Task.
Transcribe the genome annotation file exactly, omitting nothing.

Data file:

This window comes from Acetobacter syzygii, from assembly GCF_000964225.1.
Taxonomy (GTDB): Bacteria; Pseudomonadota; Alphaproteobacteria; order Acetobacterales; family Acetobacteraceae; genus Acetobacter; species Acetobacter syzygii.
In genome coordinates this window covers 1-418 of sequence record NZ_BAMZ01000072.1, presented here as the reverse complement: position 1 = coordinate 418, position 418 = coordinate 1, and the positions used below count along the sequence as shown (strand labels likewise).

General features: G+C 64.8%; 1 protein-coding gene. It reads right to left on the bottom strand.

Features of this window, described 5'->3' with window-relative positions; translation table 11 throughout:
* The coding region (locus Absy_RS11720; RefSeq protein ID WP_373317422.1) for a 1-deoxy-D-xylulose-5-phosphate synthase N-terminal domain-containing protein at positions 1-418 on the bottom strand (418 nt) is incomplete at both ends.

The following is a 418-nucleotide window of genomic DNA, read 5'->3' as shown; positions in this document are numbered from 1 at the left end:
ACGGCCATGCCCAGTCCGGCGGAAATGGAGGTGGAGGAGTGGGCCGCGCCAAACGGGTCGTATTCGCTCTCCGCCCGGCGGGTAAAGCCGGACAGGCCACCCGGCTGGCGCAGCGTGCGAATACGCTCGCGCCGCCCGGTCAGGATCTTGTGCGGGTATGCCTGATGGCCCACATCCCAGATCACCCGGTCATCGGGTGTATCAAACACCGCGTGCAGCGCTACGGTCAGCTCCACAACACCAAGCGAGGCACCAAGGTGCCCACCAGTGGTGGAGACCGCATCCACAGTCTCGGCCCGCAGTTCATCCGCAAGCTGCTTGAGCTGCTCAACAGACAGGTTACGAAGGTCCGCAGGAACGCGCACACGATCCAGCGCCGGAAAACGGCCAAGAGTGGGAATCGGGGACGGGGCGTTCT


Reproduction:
This window comes from Acetobacter syzygii, from assembly GCF_000964225.1.
Taxonomy (GTDB): Bacteria; Pseudomonadota; Alphaproteobacteria; order Acetobacterales; family Acetobacteraceae; genus Acetobacter; species Acetobacter syzygii.
In genome coordinates this window covers 1-418 of sequence record NZ_BAMZ01000072.1, presented here as the reverse complement: position 1 = coordinate 418, position 418 = coordinate 1, and the positions used below count along the sequence as shown (strand labels likewise).

General features: G+C 64.8%; 1 protein-coding gene. It reads right to left on the bottom strand.

Features of this window, described 5'->3' with window-relative positions; translation table 11 throughout:
* The coding region (locus Absy_RS11720; RefSeq protein ID WP_373317422.1) for a 1-deoxy-D-xylulose-5-phosphate synthase N-terminal domain-containing protein at positions 1-418 on the bottom strand (418 nt) is incomplete at both ends.

The following is a 418-nucleotide window of genomic DNA, read 5'->3' as shown; positions in this document are numbered from 1 at the left end:
ACGGCCATGCCCAGTCCGGCGGAAATGGAGGTGGAGGAGTGGGCCGCGCCAAACGGGTCGTATTCGCTCTCCGCCCGGCGGGTAAAGCCGGACAGGCCACCCGGCTGGCGCAGCGTGCGAATACGCTCGCGCCGCCCGGTCAGGATCTTGTGCGGGTATGCCTGATGGCCCACATCCCAGATCACCCGGTCATCGGGTGTATCAAACACCGCGTGCAGCGCTACGGTCAGCTCCACAACACCAAGCGAGGCACCAAGGTGCCCACCAGTGGTGGAGACCGCATCCACAGTCTCGGCCCGCAGTTCATCCGCAAGCTGCTTGAGCTGCTCAACAGACAGGTTACGAAGGTCCGCAGGAACGCGCACACGATCCAGCGCCGGAAAACGGCCAAGAGTGGGAATCGGGGACGGGGCGTTCT